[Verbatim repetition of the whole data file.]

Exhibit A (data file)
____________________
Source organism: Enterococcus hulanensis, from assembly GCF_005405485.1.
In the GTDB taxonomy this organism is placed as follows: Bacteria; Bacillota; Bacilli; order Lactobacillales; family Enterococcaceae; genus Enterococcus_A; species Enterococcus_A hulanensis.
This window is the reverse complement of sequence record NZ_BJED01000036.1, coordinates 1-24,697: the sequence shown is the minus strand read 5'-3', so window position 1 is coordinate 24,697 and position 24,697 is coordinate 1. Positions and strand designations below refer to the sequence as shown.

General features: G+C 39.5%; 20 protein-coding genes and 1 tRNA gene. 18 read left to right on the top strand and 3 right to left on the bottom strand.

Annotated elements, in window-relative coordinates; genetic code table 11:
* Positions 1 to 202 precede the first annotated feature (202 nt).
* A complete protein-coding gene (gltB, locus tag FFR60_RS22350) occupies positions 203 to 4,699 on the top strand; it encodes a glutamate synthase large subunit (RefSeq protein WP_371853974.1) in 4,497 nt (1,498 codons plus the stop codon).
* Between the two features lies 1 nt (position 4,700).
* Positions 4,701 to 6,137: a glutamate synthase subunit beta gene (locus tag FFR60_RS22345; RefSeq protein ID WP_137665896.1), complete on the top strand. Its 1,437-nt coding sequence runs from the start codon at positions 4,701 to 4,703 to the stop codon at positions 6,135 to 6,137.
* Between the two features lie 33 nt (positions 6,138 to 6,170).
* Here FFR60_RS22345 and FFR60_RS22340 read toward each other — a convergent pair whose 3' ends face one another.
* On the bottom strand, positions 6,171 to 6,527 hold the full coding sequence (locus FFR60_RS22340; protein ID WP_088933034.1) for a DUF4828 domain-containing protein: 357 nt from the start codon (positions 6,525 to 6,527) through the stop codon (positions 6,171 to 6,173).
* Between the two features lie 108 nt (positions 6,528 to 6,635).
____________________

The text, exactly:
Source organism: Enterococcus hulanensis, from assembly GCF_005405485.1.
In the GTDB taxonomy this organism is placed as follows: Bacteria; Bacillota; Bacilli; order Lactobacillales; family Enterococcaceae; genus Enterococcus_A; species Enterococcus_A hulanensis.
This window is the reverse complement of sequence record NZ_BJED01000036.1, coordinates 1-24,697: the sequence shown is the minus strand read 5'-3', so window position 1 is coordinate 24,697 and position 24,697 is coordinate 1. Positions and strand designations below refer to the sequence as shown.

General features: G+C 39.5%; 20 protein-coding genes and 1 tRNA gene. 18 read left to right on the top strand and 3 right to left on the bottom strand.

Annotated elements, in window-relative coordinates; genetic code table 11:
* Positions 1 to 202 precede the first annotated feature (202 nt).
* A complete protein-coding gene (gltB, locus tag FFR60_RS22350) occupies positions 203 to 4,699 on the top strand; it encodes a glutamate synthase large subunit (RefSeq protein WP_371853974.1) in 4,497 nt (1,498 codons plus the stop codon).
* Between the two features lies 1 nt (position 4,700).
* Positions 4,701 to 6,137: a glutamate synthase subunit beta gene (locus tag FFR60_RS22345; RefSeq protein ID WP_137665896.1), complete on the top strand. Its 1,437-nt coding sequence runs from the start codon at positions 4,701 to 4,703 to the stop codon at positions 6,135 to 6,137.
* Between the two features lie 33 nt (positions 6,138 to 6,170).
* Here FFR60_RS22345 and FFR60_RS22340 read toward each other — a convergent pair whose 3' ends face one another.
* On the bottom strand, positions 6,171 to 6,527 hold the full coding sequence (locus FFR60_RS22340; protein ID WP_088933034.1) for a DUF4828 domain-containing protein: 357 nt from the start codon (positions 6,525 to 6,527) through the stop codon (positions 6,171 to 6,173).
* Between the two features lie 108 nt (positions 6,528 to 6,635).